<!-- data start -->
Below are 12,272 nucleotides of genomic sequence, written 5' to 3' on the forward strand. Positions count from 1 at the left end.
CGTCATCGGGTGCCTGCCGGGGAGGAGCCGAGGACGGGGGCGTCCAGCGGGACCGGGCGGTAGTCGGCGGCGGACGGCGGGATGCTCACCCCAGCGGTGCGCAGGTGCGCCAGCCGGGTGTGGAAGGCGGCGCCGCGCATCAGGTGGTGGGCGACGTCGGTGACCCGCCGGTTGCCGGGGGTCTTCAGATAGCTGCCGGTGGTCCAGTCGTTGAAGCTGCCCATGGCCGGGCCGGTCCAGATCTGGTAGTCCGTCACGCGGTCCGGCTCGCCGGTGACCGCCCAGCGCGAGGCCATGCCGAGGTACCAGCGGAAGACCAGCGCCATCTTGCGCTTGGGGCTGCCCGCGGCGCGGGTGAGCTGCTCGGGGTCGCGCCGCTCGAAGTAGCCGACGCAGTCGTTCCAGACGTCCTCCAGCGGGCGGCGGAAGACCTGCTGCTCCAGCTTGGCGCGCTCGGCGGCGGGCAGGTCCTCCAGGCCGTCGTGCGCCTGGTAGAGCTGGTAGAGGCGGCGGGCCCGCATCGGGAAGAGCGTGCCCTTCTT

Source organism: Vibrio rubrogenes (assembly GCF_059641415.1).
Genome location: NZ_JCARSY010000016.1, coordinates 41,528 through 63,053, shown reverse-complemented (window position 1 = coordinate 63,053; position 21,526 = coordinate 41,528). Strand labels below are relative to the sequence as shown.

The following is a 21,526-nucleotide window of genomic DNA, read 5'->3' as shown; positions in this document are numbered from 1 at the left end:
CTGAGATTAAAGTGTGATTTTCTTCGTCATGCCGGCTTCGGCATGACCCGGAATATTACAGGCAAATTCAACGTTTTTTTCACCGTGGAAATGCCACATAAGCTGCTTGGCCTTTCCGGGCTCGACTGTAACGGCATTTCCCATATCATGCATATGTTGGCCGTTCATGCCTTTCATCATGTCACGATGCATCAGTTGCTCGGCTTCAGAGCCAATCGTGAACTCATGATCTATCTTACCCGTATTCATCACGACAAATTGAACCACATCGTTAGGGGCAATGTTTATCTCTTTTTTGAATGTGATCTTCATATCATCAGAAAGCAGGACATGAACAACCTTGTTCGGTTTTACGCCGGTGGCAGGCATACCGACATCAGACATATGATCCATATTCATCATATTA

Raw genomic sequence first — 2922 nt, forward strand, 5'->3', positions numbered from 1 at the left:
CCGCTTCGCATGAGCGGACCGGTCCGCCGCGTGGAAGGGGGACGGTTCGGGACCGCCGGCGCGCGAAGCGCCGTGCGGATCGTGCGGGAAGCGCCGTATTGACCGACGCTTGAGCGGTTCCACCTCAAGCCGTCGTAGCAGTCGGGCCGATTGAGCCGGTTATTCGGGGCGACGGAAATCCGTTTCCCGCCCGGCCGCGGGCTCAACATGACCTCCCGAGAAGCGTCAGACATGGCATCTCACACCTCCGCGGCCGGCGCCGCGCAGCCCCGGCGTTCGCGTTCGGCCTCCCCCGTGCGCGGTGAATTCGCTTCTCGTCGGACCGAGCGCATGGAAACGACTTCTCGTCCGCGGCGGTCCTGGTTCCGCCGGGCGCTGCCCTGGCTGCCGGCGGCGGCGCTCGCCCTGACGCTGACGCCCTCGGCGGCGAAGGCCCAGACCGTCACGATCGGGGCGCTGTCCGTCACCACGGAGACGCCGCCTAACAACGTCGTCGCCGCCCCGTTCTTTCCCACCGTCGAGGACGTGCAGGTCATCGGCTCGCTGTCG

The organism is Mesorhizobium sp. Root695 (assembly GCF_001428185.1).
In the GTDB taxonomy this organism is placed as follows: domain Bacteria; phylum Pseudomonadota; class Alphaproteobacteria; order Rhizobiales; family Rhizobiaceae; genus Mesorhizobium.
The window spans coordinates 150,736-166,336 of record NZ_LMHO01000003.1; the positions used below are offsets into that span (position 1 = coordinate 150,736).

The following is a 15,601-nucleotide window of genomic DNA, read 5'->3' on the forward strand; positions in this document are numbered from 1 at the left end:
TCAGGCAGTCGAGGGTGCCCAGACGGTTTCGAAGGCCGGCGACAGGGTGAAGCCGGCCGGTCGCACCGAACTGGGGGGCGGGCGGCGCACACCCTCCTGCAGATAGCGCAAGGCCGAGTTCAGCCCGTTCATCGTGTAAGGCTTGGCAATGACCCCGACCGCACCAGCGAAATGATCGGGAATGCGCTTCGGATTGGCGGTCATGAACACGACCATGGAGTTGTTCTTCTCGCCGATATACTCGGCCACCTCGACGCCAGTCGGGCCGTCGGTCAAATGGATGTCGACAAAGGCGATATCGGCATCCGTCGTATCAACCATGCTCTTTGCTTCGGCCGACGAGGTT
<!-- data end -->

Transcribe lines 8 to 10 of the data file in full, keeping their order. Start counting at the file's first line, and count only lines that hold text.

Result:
CCGCTTCGCATGAGCGGACCGGTCCGCCGCGTGGAAGGGGGACGGTTCGGGACCGCCGGCGCGCGAAGCGCCGTGCGGATCGTGCGGGAAGCGCCGTATTGACCGACGCTTGAGCGGTTCCACCTCAAGCCGTCGTAGCAGTCGGGCCGATTGAGCCGGTTATTCGGGGCGACGGAAATCCGTTTCCCGCCCGGCCGCGGGCTCAACATGACCTCCCGAGAAGCGTCAGACATGGCATCTCACACCTCCGCGGCCGGCGCCGCGCAGCCCCGGCGTTCGCGTTCGGCCTCCCCCGTGCGCGGTGAATTCGCTTCTCGTCGGACCGAGCGCATGGAAACGACTTCTCGTCCGCGGCGGTCCTGGTTCCGCCGGGCGCTGCCCTGGCTGCCGGCGGCGGCGCTCGCCCTGACGCTGACGCCCTCGGCGGCGAAGGCCCAGACCGTCACGATCGGGGCGCTGTCCGTCACCACGGAGACGCCGCCTAACAACGTCGTCGCCGCCCCGTTCTTTCCCACCGTCGAGGACGTGCAGGTCATCGGCTCGCTGTCG

The organism is Mesorhizobium sp. Root695 (assembly GCF_001428185.1).
In the GTDB taxonomy this organism is placed as follows: domain Bacteria; phylum Pseudomonadota; class Alphaproteobacteria; order Rhizobiales; family Rhizobiaceae; genus Mesorhizobium.